By Timothy Harris
Throughout history, LGBTQ people have made great contributions to the world of technology, and some of the most prolific pioneers of computer science were queer. Today, nearly 10 percent of professional developers identify as LGBTQ, a statistic that is pushing the workforce at large to be inclusive, safe, and welcoming to all team members.
“If someone is not able to bring their full self to work, they’re not going to be fully engaged,” says Nikki Gibson, Pride ERG (Employee Resource Group) North America lead, Dell Technologies. “If you have to consciously think, Can I bring my full self to work? Can I make a comment about my family? Can I talk about what I did this weekend or what I’ve got going on in my personal life? How should I appear today?, then you’re not going to be fully engaged.”
If you have to consciously think, Can I bring my full self to work? Can I make a comment about my family? Can I talk about what I did this weekend or what I’ve got going on in my personal life? How should I appear today?, then you’re not going to be fully engaged.”
-Nikki Gibson, Dell Technologies
Diversity, equity, and inclusion (DEI) efforts have had profound impacts on a company’s growth and dynamism, adds Paul Brisco, diversity advocate and site lead for Dell Technologies’ Pride ERG in Nashville. “I think it’s important for any institution to have all three. It broadens your appeal to everyone. When companies take stances and support people in marginalized communities, I know they’re set up for the future.”
Research backs up Brisco’s beliefs. According to Bentley University, DEI-conscious workplaces make for powerhouse companies. A 2020 McKinsey report outlines how diverse companies lead to higher profitability. Beyond the business benefits, inclusive workplaces also improve employee well-being. A recent report by BetterUp shows that workers in inclusive work environments are 50 percent less likely to leave, 56 percent more likely to work to improve their performance, and up to 167 percent more likely to recommend their organizations as great places to work.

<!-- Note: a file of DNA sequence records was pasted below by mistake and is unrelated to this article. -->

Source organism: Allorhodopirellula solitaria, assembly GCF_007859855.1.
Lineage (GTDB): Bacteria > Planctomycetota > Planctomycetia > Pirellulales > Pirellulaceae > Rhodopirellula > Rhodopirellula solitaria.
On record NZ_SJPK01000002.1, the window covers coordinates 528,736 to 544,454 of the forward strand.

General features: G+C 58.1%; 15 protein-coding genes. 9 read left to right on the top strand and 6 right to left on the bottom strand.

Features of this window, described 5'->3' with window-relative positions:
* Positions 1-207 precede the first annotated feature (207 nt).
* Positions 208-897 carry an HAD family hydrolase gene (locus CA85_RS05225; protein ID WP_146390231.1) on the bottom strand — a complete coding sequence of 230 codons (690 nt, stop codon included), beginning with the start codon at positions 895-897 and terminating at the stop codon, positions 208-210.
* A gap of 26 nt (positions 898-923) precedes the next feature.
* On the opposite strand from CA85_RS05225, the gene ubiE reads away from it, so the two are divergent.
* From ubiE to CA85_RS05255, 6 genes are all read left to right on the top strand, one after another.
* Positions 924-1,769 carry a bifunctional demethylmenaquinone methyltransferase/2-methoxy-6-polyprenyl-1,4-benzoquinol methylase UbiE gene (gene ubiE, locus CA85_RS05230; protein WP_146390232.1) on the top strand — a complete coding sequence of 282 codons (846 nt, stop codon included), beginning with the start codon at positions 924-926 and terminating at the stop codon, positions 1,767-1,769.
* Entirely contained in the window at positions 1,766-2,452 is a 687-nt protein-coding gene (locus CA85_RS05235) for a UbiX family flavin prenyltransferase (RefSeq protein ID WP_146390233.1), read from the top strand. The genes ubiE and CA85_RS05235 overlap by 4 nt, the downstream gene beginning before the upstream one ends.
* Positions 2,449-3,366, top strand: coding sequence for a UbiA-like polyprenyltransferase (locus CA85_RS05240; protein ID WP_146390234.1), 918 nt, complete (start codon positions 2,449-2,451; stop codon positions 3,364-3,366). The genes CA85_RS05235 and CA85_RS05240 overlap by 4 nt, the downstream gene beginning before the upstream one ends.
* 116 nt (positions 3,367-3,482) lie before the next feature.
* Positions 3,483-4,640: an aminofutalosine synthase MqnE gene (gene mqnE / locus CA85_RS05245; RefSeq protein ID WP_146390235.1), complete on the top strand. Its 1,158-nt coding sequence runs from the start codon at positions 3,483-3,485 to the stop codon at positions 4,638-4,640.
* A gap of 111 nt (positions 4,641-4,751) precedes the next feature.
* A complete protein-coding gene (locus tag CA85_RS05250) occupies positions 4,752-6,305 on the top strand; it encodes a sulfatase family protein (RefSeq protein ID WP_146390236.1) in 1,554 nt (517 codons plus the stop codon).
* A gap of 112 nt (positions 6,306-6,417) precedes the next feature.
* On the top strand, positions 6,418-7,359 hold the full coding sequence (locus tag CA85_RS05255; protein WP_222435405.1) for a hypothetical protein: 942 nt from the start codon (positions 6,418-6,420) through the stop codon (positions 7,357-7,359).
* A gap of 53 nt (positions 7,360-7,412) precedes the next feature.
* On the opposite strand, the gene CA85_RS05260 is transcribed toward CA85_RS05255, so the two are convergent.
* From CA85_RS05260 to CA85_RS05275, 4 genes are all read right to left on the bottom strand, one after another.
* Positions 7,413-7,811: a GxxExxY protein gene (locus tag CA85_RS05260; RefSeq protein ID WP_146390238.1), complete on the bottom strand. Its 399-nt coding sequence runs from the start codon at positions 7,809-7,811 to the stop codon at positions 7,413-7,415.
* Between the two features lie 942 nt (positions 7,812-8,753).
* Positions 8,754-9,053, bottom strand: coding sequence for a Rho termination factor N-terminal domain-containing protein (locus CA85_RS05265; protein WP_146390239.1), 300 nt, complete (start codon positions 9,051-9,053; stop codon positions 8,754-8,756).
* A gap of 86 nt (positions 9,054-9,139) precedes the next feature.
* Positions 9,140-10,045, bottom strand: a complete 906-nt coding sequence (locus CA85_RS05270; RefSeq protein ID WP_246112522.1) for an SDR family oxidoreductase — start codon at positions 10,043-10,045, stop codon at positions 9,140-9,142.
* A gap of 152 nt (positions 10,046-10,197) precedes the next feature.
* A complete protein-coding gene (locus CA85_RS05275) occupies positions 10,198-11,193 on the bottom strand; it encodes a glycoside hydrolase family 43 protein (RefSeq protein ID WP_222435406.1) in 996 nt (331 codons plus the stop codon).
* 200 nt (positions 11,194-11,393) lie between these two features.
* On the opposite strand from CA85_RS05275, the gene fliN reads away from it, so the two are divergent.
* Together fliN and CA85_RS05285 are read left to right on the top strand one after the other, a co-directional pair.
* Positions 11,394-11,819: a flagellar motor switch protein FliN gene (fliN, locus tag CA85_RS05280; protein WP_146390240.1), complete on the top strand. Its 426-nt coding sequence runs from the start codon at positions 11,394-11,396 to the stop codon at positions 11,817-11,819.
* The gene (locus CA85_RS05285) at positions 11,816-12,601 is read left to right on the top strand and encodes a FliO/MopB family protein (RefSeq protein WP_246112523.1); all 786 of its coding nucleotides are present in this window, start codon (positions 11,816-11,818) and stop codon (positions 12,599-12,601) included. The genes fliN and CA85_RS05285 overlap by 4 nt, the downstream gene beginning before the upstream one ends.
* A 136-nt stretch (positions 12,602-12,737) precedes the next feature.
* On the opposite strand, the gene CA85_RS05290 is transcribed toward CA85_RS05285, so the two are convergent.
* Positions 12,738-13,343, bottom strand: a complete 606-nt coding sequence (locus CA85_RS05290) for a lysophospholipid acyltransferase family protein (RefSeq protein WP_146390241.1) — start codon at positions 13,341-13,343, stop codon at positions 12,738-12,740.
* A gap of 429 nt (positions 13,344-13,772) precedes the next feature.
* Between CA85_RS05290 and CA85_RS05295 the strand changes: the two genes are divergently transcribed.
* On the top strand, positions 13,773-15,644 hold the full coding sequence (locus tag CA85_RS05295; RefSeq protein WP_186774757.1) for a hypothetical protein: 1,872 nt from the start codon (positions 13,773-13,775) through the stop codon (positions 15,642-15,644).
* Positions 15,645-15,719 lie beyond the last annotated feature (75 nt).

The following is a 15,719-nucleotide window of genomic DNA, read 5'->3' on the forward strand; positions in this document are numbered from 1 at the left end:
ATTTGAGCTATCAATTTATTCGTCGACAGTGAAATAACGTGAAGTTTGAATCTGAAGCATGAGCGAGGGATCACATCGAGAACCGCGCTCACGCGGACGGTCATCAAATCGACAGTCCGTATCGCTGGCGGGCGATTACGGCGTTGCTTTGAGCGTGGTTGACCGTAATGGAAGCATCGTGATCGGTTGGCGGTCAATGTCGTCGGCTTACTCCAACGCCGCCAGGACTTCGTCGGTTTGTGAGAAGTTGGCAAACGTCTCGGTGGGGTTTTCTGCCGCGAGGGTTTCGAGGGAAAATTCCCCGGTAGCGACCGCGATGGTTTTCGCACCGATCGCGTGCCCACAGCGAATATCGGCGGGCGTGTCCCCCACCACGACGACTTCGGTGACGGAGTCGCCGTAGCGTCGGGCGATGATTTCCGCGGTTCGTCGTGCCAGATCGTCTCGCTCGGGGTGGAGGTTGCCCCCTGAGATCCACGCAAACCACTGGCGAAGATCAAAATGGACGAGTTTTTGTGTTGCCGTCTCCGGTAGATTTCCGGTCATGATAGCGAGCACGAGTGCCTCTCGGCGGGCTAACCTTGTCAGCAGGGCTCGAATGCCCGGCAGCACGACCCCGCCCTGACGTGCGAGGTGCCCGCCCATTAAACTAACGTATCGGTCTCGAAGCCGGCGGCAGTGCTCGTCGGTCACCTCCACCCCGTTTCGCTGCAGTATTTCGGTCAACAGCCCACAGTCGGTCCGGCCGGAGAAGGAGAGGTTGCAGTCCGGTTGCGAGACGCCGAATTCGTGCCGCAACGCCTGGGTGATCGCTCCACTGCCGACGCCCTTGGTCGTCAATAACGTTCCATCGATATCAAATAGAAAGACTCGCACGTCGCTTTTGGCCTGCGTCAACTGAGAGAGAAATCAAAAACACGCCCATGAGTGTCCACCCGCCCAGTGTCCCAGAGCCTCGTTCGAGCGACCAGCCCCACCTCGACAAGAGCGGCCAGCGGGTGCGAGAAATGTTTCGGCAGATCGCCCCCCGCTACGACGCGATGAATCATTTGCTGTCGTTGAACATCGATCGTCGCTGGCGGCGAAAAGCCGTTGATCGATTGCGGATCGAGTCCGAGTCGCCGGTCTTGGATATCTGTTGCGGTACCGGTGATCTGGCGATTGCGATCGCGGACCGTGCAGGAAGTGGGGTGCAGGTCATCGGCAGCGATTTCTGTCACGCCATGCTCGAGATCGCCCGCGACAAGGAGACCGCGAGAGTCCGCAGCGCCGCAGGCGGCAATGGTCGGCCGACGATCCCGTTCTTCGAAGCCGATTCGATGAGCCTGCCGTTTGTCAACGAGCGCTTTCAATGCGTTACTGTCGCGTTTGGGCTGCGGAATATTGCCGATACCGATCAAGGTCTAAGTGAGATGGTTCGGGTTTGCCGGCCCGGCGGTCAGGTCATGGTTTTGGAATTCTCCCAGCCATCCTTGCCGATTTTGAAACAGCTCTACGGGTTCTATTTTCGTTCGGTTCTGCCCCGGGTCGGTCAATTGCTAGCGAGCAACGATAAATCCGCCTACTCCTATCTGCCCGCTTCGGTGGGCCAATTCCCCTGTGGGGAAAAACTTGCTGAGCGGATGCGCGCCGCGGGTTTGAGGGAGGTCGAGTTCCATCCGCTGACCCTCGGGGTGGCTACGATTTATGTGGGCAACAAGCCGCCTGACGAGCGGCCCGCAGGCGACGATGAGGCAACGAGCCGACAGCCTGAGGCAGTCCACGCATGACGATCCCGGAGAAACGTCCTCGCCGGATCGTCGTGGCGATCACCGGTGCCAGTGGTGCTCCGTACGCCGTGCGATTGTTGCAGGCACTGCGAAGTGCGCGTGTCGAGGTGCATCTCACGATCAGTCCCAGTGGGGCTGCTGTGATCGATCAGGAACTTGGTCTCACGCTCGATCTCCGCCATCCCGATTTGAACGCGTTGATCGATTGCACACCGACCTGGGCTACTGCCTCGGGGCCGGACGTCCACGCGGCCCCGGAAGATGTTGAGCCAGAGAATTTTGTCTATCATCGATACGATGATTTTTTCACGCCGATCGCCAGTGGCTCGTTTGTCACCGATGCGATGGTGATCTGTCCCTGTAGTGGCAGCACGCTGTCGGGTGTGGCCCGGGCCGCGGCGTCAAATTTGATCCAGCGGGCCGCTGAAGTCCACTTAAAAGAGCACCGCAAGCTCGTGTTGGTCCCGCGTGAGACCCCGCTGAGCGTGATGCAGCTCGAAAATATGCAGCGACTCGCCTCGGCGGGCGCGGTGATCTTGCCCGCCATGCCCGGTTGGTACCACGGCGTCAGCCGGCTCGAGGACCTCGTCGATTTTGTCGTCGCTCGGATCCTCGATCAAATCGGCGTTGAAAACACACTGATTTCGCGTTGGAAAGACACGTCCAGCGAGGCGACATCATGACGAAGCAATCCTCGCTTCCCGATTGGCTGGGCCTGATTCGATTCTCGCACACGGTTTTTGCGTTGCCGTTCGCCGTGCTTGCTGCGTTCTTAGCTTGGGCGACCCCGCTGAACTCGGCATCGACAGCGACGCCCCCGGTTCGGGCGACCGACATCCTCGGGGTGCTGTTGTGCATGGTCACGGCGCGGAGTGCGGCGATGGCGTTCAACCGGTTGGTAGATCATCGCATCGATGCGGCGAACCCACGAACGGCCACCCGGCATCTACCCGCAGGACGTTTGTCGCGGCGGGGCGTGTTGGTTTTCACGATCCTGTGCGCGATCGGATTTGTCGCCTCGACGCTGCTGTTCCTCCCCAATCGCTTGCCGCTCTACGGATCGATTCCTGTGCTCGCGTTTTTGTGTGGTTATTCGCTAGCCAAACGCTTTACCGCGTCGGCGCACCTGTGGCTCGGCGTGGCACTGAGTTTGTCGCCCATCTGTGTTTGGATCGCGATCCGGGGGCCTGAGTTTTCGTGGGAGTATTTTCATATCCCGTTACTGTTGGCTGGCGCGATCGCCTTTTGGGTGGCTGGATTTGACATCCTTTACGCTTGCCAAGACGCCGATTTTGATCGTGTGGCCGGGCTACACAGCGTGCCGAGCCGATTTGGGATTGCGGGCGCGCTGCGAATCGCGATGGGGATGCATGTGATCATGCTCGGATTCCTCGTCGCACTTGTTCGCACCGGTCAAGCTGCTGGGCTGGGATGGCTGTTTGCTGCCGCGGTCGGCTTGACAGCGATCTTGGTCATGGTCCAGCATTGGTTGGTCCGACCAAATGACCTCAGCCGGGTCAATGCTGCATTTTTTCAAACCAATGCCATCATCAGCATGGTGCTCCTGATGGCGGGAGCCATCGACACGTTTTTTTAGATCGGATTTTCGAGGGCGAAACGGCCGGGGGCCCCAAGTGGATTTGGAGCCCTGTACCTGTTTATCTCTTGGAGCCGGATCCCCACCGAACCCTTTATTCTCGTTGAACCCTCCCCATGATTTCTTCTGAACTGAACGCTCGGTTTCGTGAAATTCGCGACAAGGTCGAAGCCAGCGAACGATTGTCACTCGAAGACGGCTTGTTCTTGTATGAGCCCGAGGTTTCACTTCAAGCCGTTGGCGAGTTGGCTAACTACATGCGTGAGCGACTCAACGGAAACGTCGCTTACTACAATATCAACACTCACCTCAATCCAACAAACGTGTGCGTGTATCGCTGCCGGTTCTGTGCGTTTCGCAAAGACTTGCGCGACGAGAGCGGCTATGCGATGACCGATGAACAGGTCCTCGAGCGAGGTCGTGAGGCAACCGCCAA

As companies continue to implement inclusive policies, here’s how you, as an individual, can contribute to a work environment that is accepting of all.
“I think it’s important for any institution to have all three [diversity, equity, and inclusion]. It broadens your appeal to everyone. When companies take stances and support people in marginalized communities, I know they’re set up for the future.”
–Paul Brisco, Dell Technologies
1. List Your Pronouns in Your Email Signature.
Email signatures already serve the purpose of sharing basic information about yourself, so listing your pronouns here is a sensible—and easy—addition.
A common misconception is that only transgender people should list their pronouns in digital spaces like online bios or email signatures. However, this belief is actually exclusionary of trans folks. When cisgender team members list their pronouns in their email signature, it normalizes conversations around gender, prevents accidental misgendering, and dispels fears that the team member will make presumptions about gender.
2. Discover the Breadth of the LGBTQ Community.
An important part of being an ally at your tech job is educating yourself on the diversity of the queer community—even if you are a part of it. LGBTQ folks hold a wide spectrum of identities, beliefs, traditions, and values.